Dan Linskey, a former superintendent in chief with Boston Police, said the raffles could put this group in the crosshairs of state authorities.
“You also see the conversation about making sure we keep this quiet because we don’t want to pay the taxes on it,” said Linskey. “You know, if we’re not paying taxes on something, if we’re hiding information, it just makes you say, ‘What else is going on here?’”
Facebook gun raffle money went to local candidate
25 Investigates followed some of the raffle money to Republic candidate for Massachusetts Attorney General, Dan Shores.
On one raffle Donny Vieira posted to the Facebook page, “Have 200 raised for dan shores so far from this let’s keep it going”
Days later, he posted an image of the receipt for his campaign donation to Shores, crossing out his name and writing in the “trust spot” – the name of the secret Facebook group.
He’s not the only member of the secret group supporting Shores.
State trial court worker Chris Resendes hosts an online talk show for New Bedford Guide.
“I’m a gun guy,” said Resendes during a recent show when Shores appeared as a guest. “But I’m also a guy who says if you get caught illegally with a firearm you should get the whole force of the law.”
Shores responded during the online show, “On every issue, you look at what the law is and whatever the law is, you enforce that law.”
Despite those comments, Resendes has yet to respond to questions about why he’s participated in these illegal gun raffles.
Records show Resendes, who lists himself as a court officer in campaign finance records, donated $500 to Dan Shores in December.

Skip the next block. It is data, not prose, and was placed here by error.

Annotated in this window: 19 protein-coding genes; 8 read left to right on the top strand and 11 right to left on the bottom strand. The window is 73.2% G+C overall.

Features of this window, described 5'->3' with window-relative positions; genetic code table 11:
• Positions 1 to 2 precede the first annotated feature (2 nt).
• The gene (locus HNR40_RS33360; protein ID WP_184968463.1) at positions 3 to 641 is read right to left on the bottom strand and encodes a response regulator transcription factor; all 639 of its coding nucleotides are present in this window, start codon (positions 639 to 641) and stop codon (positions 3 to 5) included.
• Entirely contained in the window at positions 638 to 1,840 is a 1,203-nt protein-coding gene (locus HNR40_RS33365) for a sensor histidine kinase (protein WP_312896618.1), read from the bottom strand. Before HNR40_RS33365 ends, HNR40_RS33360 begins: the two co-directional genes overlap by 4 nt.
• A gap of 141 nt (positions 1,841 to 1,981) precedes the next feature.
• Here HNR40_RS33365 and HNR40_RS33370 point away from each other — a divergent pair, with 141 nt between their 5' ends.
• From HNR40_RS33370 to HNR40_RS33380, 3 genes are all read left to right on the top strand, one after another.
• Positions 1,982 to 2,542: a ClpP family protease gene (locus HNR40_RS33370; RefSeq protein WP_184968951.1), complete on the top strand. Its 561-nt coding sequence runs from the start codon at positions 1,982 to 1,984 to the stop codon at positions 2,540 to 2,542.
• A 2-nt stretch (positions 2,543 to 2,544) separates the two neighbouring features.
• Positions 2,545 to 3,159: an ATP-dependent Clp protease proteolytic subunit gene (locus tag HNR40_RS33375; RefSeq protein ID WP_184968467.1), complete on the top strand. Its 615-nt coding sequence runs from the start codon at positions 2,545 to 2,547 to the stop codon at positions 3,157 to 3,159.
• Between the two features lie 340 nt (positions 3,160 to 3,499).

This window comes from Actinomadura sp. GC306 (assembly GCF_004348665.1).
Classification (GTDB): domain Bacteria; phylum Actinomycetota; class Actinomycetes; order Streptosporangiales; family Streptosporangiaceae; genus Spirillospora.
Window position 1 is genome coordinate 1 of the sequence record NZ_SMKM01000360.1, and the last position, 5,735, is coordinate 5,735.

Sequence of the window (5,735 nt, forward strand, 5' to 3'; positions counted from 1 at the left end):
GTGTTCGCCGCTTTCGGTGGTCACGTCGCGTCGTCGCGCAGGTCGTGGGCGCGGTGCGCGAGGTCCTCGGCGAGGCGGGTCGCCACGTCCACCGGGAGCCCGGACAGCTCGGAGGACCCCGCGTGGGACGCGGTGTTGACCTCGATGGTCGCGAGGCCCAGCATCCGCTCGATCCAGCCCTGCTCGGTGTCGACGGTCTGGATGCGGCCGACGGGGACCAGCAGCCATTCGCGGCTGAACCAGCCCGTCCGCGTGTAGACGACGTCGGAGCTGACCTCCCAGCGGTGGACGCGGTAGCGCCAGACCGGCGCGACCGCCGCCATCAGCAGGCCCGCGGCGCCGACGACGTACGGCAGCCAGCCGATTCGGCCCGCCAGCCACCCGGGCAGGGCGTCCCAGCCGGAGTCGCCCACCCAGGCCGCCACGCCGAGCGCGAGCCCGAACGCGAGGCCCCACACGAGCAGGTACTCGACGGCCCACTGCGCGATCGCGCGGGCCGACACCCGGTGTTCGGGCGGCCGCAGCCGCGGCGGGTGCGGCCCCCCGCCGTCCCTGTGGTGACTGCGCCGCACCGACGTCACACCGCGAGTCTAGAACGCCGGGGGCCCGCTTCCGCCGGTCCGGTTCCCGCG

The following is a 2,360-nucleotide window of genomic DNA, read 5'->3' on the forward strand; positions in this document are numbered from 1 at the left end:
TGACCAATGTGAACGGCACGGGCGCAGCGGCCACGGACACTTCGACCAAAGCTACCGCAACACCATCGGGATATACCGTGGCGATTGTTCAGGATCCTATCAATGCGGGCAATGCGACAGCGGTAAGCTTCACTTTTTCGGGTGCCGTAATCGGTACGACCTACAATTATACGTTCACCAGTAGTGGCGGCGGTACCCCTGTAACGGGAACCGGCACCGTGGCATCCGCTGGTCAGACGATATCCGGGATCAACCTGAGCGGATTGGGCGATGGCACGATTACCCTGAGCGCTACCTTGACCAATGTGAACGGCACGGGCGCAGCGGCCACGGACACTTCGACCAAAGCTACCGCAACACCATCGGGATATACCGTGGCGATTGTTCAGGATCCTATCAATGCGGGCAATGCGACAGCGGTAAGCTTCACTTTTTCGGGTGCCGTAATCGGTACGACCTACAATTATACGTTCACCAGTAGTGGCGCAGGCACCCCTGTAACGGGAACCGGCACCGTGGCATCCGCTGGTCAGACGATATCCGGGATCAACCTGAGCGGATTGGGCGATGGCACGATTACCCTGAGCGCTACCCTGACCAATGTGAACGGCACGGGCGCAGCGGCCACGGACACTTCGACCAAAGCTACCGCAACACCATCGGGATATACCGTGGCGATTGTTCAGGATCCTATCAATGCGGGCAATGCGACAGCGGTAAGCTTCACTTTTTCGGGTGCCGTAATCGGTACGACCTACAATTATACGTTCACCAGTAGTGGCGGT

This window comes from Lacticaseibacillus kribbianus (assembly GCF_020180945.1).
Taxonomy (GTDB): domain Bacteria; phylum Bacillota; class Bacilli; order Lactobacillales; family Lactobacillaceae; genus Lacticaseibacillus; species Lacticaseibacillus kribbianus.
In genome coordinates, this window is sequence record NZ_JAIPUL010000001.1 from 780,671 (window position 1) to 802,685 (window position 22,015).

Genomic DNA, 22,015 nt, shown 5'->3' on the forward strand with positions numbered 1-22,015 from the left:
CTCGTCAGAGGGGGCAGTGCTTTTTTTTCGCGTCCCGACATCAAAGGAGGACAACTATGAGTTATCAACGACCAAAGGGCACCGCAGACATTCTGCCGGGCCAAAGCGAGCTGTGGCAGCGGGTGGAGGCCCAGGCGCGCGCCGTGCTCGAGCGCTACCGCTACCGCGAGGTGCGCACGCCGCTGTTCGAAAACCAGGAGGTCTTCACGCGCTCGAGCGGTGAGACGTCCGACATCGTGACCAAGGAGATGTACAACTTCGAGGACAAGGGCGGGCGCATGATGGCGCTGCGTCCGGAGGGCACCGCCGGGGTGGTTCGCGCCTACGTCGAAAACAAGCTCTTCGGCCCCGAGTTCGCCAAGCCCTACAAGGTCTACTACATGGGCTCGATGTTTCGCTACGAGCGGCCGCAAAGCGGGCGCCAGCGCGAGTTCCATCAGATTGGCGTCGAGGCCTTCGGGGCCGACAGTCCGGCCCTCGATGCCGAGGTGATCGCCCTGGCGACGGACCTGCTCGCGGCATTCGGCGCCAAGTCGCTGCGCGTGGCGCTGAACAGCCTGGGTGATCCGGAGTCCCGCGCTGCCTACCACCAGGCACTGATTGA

Other public employees organized Facebook gun raffles
Other organizers of the gun raffle group include Chris Pratt, a Hanover firefighter and Kenneth Almeida, a K-9 officer with the Bristol County Sheriff's Office.
25 Investigates e-mailed and called to ask for an interview before tracking Almeida down in person and ask him why he was holding illegal gun raffles on Facebook.
“Sir, we’re not doing anything illegally,” Almeida said.
Investigative Reporter Eric Rasmussen responded, “Well, the law is pretty clear about raffles. Did you not know about that?”
“No sir, I did not,” said Almeida. “That’s all I have to say.”
25 Investigates repeatedly asked to speak with AG candidate Dan Shores about some of the donations he’s received. So far, his campaign has only emailed a statement that he doesn’t condone any activity that’s against the law and that all contributions his campaign has received are in compliance with state law.
After 25 Investigates began asking questions, some of the same people moved to another secret Facebook page and continued to hold these raffles.
On Monday night, a spokeswoman for Facebook told 25 Investigates, “These groups have been removed from violating our policies… We continue to review reports from our community and remove content when it violates our policies. We use a combination reports from our community, human review and technology to find and remove content that violates our community standards.”
A PayPal spokeswoman said the accounts of the gun raffle organizers were closed for violating the “Acceptable Use Policy” after 25 Investigates contacted the company.
“PayPal’s longstanding policy is not to permit our services to be used for transactions involving ammunition and firearms,” the company said in a statement.
Bristol County Sheriff Thomas Hodgson said he has opened in internal investigation into Almeida’s involvement in the gun raffles and what exactly was going on in those secret Facebook groups.
The state Attorney General’s Office declined to comment before 25 Investigates released its findings.